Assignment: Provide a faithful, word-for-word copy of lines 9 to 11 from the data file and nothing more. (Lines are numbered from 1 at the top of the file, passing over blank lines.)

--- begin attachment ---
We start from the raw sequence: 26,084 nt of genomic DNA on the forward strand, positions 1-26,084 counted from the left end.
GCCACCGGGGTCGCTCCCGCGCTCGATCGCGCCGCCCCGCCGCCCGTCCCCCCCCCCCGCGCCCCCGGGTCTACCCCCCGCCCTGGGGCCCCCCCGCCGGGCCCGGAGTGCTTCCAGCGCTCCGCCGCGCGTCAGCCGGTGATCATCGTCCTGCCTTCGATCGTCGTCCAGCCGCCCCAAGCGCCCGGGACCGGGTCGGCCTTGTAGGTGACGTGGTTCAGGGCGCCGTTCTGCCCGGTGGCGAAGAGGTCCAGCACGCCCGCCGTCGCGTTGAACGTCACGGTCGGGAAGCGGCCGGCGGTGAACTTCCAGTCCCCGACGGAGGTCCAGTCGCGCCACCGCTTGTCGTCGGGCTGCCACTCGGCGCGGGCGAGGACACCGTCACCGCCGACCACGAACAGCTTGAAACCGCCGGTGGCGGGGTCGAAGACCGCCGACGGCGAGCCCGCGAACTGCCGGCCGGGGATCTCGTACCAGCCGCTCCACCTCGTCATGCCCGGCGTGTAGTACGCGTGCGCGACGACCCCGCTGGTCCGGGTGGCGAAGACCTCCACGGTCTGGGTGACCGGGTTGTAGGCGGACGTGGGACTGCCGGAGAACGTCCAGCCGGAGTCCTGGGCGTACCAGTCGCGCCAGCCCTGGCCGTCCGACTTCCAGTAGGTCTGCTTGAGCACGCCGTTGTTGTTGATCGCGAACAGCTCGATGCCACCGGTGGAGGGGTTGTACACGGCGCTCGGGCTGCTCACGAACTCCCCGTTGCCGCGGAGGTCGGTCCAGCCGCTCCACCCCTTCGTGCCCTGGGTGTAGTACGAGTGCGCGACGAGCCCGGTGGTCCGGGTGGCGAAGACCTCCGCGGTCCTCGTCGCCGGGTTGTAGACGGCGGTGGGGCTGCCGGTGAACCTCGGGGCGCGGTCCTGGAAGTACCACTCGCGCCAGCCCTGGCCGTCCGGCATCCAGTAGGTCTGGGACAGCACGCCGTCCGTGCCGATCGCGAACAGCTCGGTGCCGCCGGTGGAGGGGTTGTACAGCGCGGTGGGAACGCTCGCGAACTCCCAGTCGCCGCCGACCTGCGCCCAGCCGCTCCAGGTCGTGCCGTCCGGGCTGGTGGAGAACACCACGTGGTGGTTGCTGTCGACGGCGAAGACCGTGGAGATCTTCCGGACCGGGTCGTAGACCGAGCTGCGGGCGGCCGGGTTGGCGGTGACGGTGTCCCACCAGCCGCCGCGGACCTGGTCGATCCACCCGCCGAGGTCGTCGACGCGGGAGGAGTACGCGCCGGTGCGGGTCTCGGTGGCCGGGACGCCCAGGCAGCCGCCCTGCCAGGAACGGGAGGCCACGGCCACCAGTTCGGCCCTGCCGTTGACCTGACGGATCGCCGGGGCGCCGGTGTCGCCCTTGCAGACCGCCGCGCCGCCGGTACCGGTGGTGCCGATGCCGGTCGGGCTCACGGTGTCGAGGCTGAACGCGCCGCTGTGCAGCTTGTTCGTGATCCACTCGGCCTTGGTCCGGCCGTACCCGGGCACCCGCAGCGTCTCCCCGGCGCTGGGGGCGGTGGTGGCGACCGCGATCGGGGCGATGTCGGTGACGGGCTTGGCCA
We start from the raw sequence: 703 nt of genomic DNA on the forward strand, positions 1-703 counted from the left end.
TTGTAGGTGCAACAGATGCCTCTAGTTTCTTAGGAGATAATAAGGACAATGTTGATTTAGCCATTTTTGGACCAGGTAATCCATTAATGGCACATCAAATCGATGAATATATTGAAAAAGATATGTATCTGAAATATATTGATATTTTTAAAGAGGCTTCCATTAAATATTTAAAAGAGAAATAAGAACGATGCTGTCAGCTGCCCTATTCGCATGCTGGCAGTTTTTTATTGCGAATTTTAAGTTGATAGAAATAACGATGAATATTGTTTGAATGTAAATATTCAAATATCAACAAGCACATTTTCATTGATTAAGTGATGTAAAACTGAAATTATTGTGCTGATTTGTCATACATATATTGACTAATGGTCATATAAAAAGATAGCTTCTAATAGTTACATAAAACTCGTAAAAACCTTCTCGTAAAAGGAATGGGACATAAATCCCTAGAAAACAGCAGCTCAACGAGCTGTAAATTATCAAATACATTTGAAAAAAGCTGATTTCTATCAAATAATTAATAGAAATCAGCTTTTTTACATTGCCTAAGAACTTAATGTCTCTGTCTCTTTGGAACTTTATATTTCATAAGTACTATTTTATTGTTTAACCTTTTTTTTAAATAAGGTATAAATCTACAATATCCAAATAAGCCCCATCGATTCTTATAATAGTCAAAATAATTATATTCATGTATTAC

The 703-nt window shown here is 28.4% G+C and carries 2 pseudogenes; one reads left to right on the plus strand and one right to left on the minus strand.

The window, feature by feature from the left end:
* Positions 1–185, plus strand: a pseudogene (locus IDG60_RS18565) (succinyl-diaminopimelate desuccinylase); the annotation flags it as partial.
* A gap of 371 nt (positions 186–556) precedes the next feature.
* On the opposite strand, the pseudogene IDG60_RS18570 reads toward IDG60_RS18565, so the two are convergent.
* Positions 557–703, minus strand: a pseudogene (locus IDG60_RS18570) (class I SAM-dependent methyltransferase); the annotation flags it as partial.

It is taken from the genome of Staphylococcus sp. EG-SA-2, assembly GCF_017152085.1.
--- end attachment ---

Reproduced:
* On the opposite strand, the pseudogene IDG60_RS18570 reads toward IDG60_RS18565, so the two are convergent.
* Positions 557–703, minus strand: a pseudogene (locus IDG60_RS18570) (class I SAM-dependent methyltransferase); the annotation flags it as partial.

It is taken from the genome of Staphylococcus sp. EG-SA-2, assembly GCF_017152085.1.